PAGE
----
If the contract does not specify where the sale is going to happen, then the location of the sale is generally determined by whether the location where the boat is delivered, nothwithstanding the delivery of title documents elsewhere.  If the seller is responsible for delivery, then the sale occurs wherever the boat is delivered to the buyer.  If the buyer is responsible for delivery, then the sale happens where the boat is transferred to the buyer or to a shipping company at the direction of the buyer.  So, if the boat is built in North Carolina for a buyer located in Maryland, and the buyer goes to North Carolina to get the boat — the sale takes place in North Carolina.  If the contract calls for the dealer to deliver the boat to Maryland, however — the sale probably takes place in Maryland.

Rule 3: If the boat is staying put, the sale happens where the last key paper is delivered.

Unless otherwise explicitly agreed where delivery is to be made without moving the goods, (a) If the seller is to deliver a tangible document of title, title passes at the time when and the place where he delivers such documents and if the seller is to deliver an electronic document of title, title passes when the seller delivers the document; or (b) If the goods are at the time of contracting already identified and no documents of title are to be delivered, title passes at the time and place of contracting.  Md. Code Ann., Com. Law § 2-401 (West)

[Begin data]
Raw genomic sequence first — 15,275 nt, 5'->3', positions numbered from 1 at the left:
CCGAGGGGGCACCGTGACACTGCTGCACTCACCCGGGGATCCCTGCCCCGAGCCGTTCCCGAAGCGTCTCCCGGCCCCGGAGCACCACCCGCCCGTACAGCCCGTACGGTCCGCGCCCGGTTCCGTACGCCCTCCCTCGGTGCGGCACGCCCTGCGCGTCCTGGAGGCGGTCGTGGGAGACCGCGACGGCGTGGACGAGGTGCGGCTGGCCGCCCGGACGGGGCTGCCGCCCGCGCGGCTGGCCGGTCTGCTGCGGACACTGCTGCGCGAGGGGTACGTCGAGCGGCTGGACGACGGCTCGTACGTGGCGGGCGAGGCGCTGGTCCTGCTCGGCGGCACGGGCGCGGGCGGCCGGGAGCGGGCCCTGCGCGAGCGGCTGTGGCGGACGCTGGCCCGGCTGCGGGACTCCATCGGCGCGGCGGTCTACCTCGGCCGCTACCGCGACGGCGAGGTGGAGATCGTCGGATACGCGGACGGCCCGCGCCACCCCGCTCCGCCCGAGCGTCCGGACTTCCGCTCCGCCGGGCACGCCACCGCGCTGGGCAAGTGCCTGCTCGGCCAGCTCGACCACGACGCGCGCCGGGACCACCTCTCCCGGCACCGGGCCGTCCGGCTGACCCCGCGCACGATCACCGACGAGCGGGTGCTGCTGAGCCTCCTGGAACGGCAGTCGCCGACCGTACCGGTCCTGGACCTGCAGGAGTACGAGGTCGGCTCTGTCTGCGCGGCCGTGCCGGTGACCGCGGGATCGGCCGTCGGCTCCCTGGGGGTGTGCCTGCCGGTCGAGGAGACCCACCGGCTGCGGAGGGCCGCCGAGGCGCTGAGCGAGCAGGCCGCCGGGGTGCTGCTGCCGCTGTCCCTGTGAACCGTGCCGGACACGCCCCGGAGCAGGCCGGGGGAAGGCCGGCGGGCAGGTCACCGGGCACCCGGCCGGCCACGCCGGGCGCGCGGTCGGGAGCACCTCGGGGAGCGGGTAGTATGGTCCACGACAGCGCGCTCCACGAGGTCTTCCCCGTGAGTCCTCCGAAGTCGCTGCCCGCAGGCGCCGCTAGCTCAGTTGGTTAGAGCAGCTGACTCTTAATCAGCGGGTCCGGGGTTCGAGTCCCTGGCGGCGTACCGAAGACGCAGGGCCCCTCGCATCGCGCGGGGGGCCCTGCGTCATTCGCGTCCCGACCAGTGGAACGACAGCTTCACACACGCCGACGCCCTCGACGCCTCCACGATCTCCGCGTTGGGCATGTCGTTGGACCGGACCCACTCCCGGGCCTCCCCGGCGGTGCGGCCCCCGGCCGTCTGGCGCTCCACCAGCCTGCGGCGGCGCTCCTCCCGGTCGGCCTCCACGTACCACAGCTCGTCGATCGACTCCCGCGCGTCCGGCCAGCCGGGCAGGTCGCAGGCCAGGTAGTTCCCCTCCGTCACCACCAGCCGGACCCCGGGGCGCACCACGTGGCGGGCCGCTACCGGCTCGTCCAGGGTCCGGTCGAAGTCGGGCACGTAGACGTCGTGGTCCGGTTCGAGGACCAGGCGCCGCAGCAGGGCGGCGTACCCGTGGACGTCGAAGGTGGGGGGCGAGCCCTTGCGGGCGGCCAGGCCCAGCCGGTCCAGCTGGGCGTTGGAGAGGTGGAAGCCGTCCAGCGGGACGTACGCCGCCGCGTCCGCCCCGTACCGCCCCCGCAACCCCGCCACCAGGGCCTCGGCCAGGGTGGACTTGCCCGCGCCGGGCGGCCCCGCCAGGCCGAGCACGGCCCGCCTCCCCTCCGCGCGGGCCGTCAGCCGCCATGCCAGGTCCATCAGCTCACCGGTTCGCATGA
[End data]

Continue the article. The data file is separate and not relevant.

If the boat is not being moved as part of the purchase contract, then the sale will happen when the seller gives the buyer the title documents — which generally does not happen until after payment is made (there are exceptions!).  The location is easy to determine if the seller and buyer are in the same location, and the buyer physically hands the seller the title documents.  If the seller is either mailing or electronically transferring the title documents, the law is a bit less clear.  The parties can still stipulate in the contract whether the sale is complete upon sending or receiving of the title documents, and the contract will control the location.  If the parties have not stipulated when the sale is complete, then it is like the sale happens where the buyer receives the contract, but Maryland has not addressed that directly.